The mechanism of prediction in human smooth pursuit eye movements

G. R. Barnes, P. T. Asselman

    Research output: Contribution to journalArticlepeer-review

    Abstract

    1. Experiments have been conducted on human subjects to determine the role of prediction in smooth eye movement control. Subjects were required to actively pursue a small target or stare passively at a larger display as it moved in the horizontal plane. 2. Target motion was basically periodic, but, after a random number of cycles an unexpected change was made in the amplitude, direction or frequency of target motion. Initially, the periodic stimulus took the form of a square waveform. In subsequent experiments, a triangular or sawtooth waveform was used, but in order to examine the timing of the response in relation to stimulus appearance, the target was tachistoscopically illuminated for 40-320 ms at the time that it passed through the mid-line position. 3. When subjects either actively pursued the target or stared passively at the larger display a characteristic pattern of steady-state eye movement was evoked composed of two phases, an initial build-up of eye velocity that reached a peak after 200 ms, followed by a decay phase with a time constant of 0.5-2 s. The build-up phase was initiated prior to target displacement for square-wave motion and before onset of target illumination for other waveforms. 4. The peak eye velocity evoked gradually increased over the first two to four cycles of repeated stimulation. Simultaneously, the response became more phase advanced, the reaction time between stimulus onset and the time at which peak velocity occurred decreasing from an average of 300 to 200 ms for triangular waveform stimuli. 5. When there was a sudden and unexpected change in amplitude and direction of the stimulus waveform, the eye movement induced had a peak velocity and direction that was inappropriate for the current visual stimulus, but which was highly correlated with the features of the preceding sequence in the stimulus. 6. When there was a sudden change in the frequency of the stimulus waveform the predictive eye movement was induced with a timing appropriate to the periodicity of the previous sequence but inappropriate to the new sequence. 7. The results indicate that prediction is carried out through the storage of information about both the magnitude and timing of eye velocity. The trajectory of the averaged eye velocity response was similar in form irrespective of the duration of target exposure or basic stimulus frequency, suggesting that the predictive estimate is released as a stereotyped volley of constant duration but varying magnitude under the control of a periodicity estimator. 8. It is probable that the stored eye velocity estimate is derived from the sampling of an efference copy of eye velocity and is dependent on the fidelity of retinal velocity error input. 9. The normal mode of operation of the pursuit reflex appears to be one in which continuous visual feedback is enhanced by predictive estimates of eye velocity initiated under the control of the periodicity estimator and only corrected if retinal error conflict indicates the predictive estimate to be inappropriate.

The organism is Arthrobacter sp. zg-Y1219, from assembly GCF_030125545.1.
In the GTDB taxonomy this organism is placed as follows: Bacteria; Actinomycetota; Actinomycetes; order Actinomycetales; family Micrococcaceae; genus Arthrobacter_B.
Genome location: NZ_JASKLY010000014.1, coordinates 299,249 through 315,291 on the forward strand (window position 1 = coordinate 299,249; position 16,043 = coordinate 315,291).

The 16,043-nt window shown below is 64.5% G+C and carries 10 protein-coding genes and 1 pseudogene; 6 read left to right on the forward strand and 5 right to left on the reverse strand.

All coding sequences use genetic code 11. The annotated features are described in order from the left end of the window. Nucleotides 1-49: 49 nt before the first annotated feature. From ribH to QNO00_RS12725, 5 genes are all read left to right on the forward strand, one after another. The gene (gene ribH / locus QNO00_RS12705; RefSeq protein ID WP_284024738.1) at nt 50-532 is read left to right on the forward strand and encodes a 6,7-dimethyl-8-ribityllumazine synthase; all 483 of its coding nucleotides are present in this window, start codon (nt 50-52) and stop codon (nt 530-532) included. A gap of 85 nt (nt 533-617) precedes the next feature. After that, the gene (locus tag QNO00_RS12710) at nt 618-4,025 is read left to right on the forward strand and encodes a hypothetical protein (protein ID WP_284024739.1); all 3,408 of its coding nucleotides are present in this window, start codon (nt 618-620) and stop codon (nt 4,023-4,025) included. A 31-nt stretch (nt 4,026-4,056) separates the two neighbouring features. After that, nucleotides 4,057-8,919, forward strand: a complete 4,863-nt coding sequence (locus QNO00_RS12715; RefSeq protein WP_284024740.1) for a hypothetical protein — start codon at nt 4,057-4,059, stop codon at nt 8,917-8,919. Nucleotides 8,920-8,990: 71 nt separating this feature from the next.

Original languageEnglish
    Pages (from-to)439-461
    Number of pages22
    JournalJournal of Physiology
    Volume439
    Publication statusPublished - 1991

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